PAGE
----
I was in elementary school, probably 4th grade or so. I had to run an errand, go to the bathroom, or something that required going downstairs. On my way back up, I passed Richard.
Richard, as you might have guessed, is retarded. He was intelligent and nice, though I didn't know him really well. A lot of times in elementary school, if you go somewhere, you need to have a buddy. Richard's buddy was a bit ahead of him further up the stairs. He was also growing impatient as Richard was slowly climbing the stairs.
"Hurry up, Richard! Come on!"
I didn't like what he said, or his tone. So I decided to stick up for Richard. (I know what it's like to be the constant target of verbal abuse.)
"Hey! Richard's coming. He's retarded. Give him a break."
We went our separate ways, back to our respective classes.
A bit later, I was called into Richard's class by his teacher. It seems our little dialog was reported to the teacher, and she was upset. I figured it was because I told the kid off.
"Why did you call Richard retarded?"
I wasn't sure how to answer. Of course, being in 4th grade, confronted with authority, and baffled at the situation, my nerves were acting up.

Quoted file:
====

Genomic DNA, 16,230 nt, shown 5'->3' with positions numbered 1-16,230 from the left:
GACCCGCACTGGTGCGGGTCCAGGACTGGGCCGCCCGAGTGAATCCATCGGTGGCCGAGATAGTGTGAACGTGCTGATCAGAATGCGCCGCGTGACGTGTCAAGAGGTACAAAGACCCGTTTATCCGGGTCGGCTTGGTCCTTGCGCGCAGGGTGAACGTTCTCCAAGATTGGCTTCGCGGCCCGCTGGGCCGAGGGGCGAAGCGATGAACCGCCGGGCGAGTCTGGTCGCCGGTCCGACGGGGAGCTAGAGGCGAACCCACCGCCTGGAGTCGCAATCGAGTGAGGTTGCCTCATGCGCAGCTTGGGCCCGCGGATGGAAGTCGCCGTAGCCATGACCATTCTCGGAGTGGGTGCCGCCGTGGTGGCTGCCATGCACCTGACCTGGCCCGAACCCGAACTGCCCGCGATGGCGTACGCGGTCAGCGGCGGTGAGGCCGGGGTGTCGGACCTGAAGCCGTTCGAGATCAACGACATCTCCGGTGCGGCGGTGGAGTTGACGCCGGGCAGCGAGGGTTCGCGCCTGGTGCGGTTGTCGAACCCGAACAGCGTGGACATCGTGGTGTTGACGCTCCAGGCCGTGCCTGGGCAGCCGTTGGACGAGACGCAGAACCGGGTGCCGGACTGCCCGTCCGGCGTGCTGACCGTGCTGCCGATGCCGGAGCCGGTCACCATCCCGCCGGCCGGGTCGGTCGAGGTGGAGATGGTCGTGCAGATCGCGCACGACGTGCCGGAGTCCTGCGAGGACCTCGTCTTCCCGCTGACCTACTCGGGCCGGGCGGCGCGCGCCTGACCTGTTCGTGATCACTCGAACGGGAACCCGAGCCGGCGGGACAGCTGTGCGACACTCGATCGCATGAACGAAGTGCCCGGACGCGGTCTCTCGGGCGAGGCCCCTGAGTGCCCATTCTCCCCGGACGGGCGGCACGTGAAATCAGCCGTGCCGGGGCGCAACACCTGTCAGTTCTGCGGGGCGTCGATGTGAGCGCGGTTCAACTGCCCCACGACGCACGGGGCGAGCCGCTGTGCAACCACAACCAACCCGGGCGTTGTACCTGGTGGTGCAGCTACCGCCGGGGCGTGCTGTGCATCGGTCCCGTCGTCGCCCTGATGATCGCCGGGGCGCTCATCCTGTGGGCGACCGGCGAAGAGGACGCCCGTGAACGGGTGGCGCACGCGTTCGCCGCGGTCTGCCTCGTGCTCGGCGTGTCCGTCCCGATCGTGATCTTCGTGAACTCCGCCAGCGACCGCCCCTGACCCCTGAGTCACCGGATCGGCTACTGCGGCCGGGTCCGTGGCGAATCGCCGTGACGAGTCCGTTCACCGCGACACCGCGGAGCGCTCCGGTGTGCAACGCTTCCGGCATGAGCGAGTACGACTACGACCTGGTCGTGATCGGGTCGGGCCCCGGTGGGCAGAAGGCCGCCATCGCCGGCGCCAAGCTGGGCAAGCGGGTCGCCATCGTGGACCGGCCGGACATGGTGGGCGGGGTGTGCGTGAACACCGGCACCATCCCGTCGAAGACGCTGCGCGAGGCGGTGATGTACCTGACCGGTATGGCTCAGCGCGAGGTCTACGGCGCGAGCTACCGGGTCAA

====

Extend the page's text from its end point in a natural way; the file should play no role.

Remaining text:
I was confused. I mean, he is retarded. That's what the teachers explained to us. What would they have me say instead? I wasn't insulting him, I was sticking up for him. Why am I in trouble for this? Trying to explain this to the teacher was pointless, however, and I was sent back to my class, believed to be some kind of hater-of-retarded kids. And of course, the teacher didn't bring me outside the classroom to ask about the incident; she did it in front of her class. There were kids in there who probably DID make fun of Richard, so I was probably lumped in with the rest of them.
If anything, I was simply being straightforward. This was a long time before political correctness was popular, too. In this particular situation, I was absolutely positive I was doing the right thing. But no. Punished for being honest because they're uncomfortable with the truth and how it's expressed.
People confuse me.